Fresh beet season begins in June and runs through October, although you can find them year round because they store well. Early on in the season look for specialty, golden and baby beets for exceptional flavor. When purchasing beets select those with healthy tops that are uniform in size. Try to avoid the large ones because they tend to be tough. And be sure to save the greens. These are great sautéed with a little butter, lemon juice and garlic.
I prefer roasting beets to boiling them because it really brings out the flavor. Once roasted you can prepare beets in a variety of ways such as Harvard, Borscht or in salads. I often serve them straight from the oven, peeled and quartered.
InstructionsBegin by cutting the leafy greens back to about 3 inches. Leaving the tops and the tap root intact keeps in the flavor and reduces the amount "bleeding" that occurs. If you have ever stained your kitchen counter with beet juice, then you know what I am talking about.
Next wash the beets to remove all the dirt and grit.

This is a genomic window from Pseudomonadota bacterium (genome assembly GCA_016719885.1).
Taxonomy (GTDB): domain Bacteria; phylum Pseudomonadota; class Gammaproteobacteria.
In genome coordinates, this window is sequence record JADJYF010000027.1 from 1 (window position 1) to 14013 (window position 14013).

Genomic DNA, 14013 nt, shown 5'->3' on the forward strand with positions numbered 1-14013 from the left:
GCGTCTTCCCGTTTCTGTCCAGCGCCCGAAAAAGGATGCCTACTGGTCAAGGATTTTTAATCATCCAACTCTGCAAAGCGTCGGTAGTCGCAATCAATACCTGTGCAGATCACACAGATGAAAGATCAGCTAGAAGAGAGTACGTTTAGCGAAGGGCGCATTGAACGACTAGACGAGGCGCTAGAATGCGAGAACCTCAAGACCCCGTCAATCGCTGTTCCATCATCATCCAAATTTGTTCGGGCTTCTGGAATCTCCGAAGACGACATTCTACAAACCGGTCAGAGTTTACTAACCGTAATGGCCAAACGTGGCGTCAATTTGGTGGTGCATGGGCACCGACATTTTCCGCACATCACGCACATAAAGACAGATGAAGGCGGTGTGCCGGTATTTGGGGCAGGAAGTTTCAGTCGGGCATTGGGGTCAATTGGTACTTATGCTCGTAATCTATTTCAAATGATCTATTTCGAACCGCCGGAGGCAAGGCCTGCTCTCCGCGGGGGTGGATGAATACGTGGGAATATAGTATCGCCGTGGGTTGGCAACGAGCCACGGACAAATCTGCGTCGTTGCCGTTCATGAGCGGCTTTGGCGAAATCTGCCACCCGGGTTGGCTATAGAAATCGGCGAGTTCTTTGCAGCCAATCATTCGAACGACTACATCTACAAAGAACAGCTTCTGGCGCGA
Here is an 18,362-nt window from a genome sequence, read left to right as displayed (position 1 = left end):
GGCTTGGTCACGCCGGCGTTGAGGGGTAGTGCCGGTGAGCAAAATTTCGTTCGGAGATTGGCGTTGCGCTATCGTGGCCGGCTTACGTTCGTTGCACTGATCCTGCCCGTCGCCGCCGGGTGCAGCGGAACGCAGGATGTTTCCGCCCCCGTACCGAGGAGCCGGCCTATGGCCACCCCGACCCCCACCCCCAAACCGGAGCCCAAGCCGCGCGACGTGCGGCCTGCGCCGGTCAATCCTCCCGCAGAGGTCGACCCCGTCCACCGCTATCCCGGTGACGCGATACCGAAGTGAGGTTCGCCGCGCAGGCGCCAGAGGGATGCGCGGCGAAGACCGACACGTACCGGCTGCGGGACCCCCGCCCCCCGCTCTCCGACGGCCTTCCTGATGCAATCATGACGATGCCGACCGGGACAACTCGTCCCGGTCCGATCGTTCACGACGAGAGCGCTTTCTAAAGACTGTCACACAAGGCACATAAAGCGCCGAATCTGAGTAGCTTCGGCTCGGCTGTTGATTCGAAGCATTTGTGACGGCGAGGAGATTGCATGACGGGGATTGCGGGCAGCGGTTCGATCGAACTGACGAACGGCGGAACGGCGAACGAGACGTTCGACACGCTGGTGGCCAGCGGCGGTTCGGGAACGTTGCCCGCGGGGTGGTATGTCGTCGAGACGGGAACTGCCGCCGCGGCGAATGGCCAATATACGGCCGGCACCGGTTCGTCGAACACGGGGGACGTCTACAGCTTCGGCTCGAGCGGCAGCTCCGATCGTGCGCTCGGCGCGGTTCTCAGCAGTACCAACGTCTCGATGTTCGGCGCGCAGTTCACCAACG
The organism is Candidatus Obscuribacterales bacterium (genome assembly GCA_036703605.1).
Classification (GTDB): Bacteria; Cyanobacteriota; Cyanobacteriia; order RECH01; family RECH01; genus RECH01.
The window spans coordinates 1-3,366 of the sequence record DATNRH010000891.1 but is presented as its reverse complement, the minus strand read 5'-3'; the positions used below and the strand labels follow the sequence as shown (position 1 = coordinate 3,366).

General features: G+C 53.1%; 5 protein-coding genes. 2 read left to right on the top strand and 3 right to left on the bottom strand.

Prick the beets with a fork and place them on an aluminum foil lined baking dish.
Drizzle with olive oil and sprinkle with salt and pepper. Toss the beets until they are evenly coated.
Tightly cover the baking dish with aluminum foil.
Roast the beets in a preheated 400-degree oven for 1 hour or until they are tender. Baby beets will be done in 35 to 45 minutes.
Remove the beets from the oven and set aside to cool.
Once the beets are cool enough to handle, cut off the tops and the tap roots, peel and quarter. Cooked beets are easy to peel. The skin should come right off.
Now you can either serve them just as they are or add them to another tasty beet recipe.
Time to prepare: 1 hour.
This recipe is vegetarian.